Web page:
But more than anything, it is the passion for chess which is of utmost importance for any developing player, as stated by Gukesh's coach GM Vishnu Prasanna way back in 2019: “The kid is running at a very fast pace! I need not sit with him every day now to develop anything for him. I think he can go all the way, to the very top. But I don't want him to chase things. You have to be interested in chess. There should be a passion for the game, a desire to understand its mystery. And you succeed once you do.” Prophetic words!
[Gukesh with his coach GM Vishnu Prasanna]
In Gukesh's case, everything seems to have worked out excellently, as the lad has steadily climbed up the Elo ladder and is firmly placed on the ninth place in Elo ratings as of now. In his case, it is curious to observe two factors: the number of games played in the last two years and style of play.
In the last two years, since August 2021, he has played a mind-boggling 300 rated games. In this period, he has steadily grown from 2578 to 2751 in the rating list: a total gain of 173 Elo points in two years. He has thus become the youngest player ever to reach above Elo 2750, with a growth probably unheard of in the history of chess. We are not even taking into account the number of Blitz, Bullet and other forms of online and physical tournaments he has competed in this period.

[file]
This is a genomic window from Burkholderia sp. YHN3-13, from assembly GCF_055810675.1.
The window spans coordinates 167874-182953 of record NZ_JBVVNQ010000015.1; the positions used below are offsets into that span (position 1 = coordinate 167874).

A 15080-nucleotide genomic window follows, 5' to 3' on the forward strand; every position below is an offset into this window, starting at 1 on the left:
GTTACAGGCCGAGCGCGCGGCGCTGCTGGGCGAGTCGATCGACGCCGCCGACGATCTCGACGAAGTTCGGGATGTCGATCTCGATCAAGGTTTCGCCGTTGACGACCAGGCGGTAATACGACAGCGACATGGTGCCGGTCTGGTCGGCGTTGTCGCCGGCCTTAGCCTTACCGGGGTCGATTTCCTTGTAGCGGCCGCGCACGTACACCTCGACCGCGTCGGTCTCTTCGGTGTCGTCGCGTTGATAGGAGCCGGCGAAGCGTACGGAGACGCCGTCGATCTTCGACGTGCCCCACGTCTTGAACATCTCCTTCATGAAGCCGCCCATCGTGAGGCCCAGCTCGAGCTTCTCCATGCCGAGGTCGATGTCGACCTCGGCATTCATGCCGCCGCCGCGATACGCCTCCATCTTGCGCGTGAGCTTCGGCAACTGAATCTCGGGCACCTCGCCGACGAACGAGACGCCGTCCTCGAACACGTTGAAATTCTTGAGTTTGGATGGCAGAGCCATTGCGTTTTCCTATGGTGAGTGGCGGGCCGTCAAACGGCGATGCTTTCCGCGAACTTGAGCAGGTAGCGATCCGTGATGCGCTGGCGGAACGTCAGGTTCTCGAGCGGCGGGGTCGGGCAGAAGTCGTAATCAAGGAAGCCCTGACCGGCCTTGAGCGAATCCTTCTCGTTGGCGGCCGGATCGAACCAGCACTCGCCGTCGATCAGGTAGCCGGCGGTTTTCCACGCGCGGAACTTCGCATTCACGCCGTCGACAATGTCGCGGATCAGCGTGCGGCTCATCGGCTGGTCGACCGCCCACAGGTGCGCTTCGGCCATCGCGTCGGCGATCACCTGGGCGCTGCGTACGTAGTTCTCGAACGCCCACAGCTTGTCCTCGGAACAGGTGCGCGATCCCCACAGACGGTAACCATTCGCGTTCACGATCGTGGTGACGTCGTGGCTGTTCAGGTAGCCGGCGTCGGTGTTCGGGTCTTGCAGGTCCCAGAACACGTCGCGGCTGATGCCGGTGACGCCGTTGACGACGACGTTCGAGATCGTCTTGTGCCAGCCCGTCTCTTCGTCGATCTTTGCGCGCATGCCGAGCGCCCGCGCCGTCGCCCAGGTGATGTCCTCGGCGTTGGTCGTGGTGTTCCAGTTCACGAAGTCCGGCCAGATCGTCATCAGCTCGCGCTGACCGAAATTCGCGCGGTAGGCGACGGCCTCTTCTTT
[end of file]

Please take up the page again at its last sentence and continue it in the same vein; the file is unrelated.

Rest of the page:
Many wise men of chess still quote the grand old Mikhail Botvinnik who had famously ticked a 100 rated games as a healthy appetite for a chess professional, cautioning of burn-out in case anyone plays more than the number. How could anyone justify this?
Well, this is simply proof that the process of improvement in chess is still almost beyond any concrete and definite method. In my opinion, the Covid pandemic has drastically changed one's understanding of chess itself, leave alone the process of chess development in talented youngsters. During the pandemic the world saw an explosion of online chess competitions, competitive and otherwise, which simply increased the number of hours spent by youngsters playing faster time controls of chess viz. the blitz, bullet and other formats. One prime example is another Indian super talent GM Nihal Sarin who simply seemed to have played hours and hours of online chess and improved his chess strength. (When asked about how he relaxes after a day of chess work – mostly playing – he simply replied, 'by playing blitz!')